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Our dreams matter too

(June 9, 2011) – First Nations students are tired of waiting for Canada to ensure culturally based equity in education.

Today, they joined with non-Aboriginal students to launch a report called “Our Dreams Matter Too” at Pierre Elliot Trudeau School in Gatineau, Quebec.

The report asks the United Nations Committee on the Rights of the Child to study the inequities in First Nations elementary and secondary education.

“This is the third anniversary of Prime Minister Harper’s apology for residential schools and yet First Nations education and child welfare continue to be dramatically under-funded,” said Cindy Blackstock, Executive Director of the First Nations Child and Family Caring Society.

“Many First Nations have no schools or have schools in deplorable condition. “

The report was inspired by First Nations youth education activist Shannen Koostachin, founder of the Shannen’s Dream campaign for safe and comfy schools and equitable education, and convened by a group of students from Attawapiskat First Nation and Kitigan Zibi Anishinabeg First Nation called the “Dream Team.”

Shannen Koostachin of Attawapiskat First Nation had a dream – safe and comfy schools and culturally based education for First Nations children and youth.

She worked tirelessly to try to convince the federal government to give First Nations children a proper education before tragically passing away at the age of 15 years old in 2010.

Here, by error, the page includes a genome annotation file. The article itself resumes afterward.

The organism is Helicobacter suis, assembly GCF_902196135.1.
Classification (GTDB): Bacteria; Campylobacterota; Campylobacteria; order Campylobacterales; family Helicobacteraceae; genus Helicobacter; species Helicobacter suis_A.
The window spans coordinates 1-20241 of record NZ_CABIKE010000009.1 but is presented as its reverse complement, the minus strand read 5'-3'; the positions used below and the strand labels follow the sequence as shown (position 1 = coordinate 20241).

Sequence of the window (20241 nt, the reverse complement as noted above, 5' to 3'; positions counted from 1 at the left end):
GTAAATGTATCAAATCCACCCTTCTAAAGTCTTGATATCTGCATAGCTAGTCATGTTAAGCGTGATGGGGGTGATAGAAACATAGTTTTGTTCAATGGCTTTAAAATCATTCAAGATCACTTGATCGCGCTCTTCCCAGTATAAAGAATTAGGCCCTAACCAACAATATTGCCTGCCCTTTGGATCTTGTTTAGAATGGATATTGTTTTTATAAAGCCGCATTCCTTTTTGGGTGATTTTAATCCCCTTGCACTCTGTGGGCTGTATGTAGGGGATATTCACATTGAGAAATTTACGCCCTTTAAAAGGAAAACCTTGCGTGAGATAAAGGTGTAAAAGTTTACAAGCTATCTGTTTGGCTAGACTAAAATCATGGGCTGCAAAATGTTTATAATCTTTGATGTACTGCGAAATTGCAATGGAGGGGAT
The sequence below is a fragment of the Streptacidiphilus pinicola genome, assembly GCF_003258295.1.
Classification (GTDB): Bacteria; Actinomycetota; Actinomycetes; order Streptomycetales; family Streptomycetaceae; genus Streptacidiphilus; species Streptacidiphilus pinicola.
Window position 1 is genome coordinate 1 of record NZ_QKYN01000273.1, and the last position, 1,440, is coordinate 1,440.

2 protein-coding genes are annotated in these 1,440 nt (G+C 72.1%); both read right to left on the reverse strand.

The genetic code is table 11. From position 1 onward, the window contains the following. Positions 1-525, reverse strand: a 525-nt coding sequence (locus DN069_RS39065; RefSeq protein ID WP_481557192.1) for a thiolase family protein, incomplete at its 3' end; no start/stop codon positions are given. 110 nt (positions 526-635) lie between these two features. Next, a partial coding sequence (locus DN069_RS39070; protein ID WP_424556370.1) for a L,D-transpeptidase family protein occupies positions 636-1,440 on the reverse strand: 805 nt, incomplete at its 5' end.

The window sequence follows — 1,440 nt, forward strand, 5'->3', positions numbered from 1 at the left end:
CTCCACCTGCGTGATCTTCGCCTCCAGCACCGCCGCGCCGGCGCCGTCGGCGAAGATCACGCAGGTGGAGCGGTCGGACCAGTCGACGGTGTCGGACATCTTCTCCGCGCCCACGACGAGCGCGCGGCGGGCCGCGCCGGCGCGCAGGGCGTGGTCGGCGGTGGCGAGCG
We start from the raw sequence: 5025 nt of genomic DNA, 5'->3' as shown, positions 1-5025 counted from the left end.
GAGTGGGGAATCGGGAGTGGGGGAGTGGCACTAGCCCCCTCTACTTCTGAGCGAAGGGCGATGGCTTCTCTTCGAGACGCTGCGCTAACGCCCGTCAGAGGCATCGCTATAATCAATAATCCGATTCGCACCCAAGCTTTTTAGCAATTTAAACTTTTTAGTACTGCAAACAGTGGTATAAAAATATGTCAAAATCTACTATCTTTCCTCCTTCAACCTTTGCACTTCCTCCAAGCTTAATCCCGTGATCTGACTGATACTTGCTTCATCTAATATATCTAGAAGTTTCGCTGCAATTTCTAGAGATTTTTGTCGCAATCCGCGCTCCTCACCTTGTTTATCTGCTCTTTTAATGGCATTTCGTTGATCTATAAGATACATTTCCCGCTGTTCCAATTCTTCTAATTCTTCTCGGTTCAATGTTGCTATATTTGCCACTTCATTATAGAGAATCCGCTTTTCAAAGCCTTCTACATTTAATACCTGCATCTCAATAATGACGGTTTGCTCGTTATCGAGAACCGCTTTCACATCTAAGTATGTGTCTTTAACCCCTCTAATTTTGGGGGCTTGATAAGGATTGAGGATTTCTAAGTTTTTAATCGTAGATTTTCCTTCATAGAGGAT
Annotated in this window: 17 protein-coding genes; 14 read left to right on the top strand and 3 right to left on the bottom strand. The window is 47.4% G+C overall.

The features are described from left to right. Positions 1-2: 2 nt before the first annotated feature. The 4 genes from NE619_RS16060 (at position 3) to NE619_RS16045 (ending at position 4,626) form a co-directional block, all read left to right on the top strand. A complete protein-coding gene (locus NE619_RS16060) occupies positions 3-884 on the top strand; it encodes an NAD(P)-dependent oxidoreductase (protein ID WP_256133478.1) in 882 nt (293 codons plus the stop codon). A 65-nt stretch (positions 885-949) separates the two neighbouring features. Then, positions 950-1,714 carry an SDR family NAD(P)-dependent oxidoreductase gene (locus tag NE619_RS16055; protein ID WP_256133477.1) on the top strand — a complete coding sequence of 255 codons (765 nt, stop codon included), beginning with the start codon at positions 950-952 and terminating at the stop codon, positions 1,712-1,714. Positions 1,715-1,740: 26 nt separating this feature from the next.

The report, supported by the First Nations Child and Family Caring Society of Canada and the Office of the Provincial Advocate for Children and Youth, includes letters from First Nations students across Canada on how the under-funding of schools and education on reserve impacts them and their futures.

Many of the letters echo this statement by Chelsea Edwards, youth spokesperson for the Shannen’s Dream campaign, “Just like Rosa Parks as she started the civil rights movement, we have been sitting at the back of the school bus our entire lives. It was Shannen who rose and walked to the front of the bus, with the company of many children. The back was not a place where we wanted to be, where NO ONE should be.”

Dream Team members say this to the United Nations: “As children and youth, we continue to write letters to the Government but nothing changes. The discrimination and denial of our rights continues. We need your help. Please read our letters. Please come to see us!”

In Her Own Words

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